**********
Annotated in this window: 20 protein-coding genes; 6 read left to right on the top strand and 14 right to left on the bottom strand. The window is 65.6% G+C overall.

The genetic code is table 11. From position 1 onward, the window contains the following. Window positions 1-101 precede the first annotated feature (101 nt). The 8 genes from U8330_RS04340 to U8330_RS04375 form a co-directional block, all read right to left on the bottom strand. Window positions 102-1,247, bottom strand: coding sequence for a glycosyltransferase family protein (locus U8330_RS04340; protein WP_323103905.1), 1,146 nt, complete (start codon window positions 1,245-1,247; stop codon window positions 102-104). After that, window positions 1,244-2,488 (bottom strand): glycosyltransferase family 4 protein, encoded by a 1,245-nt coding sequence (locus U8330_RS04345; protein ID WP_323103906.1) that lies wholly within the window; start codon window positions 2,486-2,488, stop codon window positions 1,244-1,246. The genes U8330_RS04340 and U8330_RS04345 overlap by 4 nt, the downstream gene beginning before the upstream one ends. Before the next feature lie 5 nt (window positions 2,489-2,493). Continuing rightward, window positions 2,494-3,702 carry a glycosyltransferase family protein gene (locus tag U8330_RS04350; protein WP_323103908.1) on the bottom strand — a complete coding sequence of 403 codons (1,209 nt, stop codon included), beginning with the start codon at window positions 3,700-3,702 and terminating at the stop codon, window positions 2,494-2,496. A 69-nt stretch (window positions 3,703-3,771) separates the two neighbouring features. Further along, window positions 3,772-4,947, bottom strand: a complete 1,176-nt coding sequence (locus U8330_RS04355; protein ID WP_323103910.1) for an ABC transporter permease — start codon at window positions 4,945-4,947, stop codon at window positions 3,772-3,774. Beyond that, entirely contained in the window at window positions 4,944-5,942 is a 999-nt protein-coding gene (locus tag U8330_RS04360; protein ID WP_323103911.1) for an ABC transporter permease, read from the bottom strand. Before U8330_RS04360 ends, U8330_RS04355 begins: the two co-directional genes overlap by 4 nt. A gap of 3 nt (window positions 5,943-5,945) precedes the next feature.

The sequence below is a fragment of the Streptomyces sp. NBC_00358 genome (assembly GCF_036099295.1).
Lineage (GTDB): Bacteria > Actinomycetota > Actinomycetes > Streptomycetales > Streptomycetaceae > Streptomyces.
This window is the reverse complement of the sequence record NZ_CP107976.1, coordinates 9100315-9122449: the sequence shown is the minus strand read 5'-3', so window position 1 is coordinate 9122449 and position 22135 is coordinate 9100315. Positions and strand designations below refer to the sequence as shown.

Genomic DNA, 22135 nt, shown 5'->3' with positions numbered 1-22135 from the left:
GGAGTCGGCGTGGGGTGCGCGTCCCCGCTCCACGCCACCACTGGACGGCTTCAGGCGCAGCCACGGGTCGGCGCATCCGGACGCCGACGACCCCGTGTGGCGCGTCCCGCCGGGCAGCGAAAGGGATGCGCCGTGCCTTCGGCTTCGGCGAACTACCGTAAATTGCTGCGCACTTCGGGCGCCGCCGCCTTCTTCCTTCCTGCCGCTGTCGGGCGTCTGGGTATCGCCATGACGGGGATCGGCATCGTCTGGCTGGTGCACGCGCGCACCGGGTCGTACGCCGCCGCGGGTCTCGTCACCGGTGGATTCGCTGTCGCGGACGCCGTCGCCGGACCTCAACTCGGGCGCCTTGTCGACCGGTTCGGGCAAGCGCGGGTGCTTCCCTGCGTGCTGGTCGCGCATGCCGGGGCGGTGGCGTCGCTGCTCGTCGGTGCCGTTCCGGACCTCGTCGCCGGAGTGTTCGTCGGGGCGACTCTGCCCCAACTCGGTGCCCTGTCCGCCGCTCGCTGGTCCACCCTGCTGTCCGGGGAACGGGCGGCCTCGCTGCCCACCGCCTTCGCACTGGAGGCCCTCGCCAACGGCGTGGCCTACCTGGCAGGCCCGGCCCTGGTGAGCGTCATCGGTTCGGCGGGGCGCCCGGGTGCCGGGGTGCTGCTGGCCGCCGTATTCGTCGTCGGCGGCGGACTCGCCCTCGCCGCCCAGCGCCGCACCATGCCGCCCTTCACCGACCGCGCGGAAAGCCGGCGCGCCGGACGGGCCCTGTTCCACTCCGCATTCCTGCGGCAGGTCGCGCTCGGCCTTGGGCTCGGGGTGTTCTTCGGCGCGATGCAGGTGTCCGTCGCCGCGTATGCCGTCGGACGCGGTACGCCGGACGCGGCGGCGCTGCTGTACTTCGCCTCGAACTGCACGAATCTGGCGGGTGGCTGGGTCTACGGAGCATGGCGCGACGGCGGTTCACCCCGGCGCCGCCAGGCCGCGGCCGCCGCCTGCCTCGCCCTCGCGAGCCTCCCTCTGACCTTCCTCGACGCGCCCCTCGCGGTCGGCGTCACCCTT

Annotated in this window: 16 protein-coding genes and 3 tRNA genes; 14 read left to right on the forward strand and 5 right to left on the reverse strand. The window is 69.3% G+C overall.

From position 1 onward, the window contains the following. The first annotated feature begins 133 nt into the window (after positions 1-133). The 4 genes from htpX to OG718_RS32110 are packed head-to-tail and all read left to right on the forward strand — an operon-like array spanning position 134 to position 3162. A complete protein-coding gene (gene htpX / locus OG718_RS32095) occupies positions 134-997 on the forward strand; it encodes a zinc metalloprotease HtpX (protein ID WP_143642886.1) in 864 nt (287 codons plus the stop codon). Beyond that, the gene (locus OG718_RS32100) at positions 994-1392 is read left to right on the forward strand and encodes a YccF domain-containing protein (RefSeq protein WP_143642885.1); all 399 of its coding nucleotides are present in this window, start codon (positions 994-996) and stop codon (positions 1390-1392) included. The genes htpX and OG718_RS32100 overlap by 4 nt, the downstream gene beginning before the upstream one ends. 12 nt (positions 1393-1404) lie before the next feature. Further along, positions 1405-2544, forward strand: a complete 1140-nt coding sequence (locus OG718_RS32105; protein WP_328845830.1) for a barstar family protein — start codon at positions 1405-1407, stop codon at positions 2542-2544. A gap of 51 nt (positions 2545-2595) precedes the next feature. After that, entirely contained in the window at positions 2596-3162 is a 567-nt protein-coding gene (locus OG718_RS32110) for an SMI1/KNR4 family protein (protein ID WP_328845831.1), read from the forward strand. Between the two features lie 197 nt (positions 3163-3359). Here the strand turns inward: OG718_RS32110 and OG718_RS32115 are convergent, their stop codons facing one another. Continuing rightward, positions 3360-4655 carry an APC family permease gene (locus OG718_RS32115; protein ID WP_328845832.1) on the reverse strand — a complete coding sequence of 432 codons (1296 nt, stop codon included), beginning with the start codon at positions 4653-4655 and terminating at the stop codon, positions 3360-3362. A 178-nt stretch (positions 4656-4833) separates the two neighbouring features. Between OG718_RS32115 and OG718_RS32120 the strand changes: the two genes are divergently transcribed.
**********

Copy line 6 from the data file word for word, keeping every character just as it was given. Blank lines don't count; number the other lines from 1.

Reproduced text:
Genomic DNA, 22135 nt, shown 5'->3' with positions numbered 1-22135 from the left: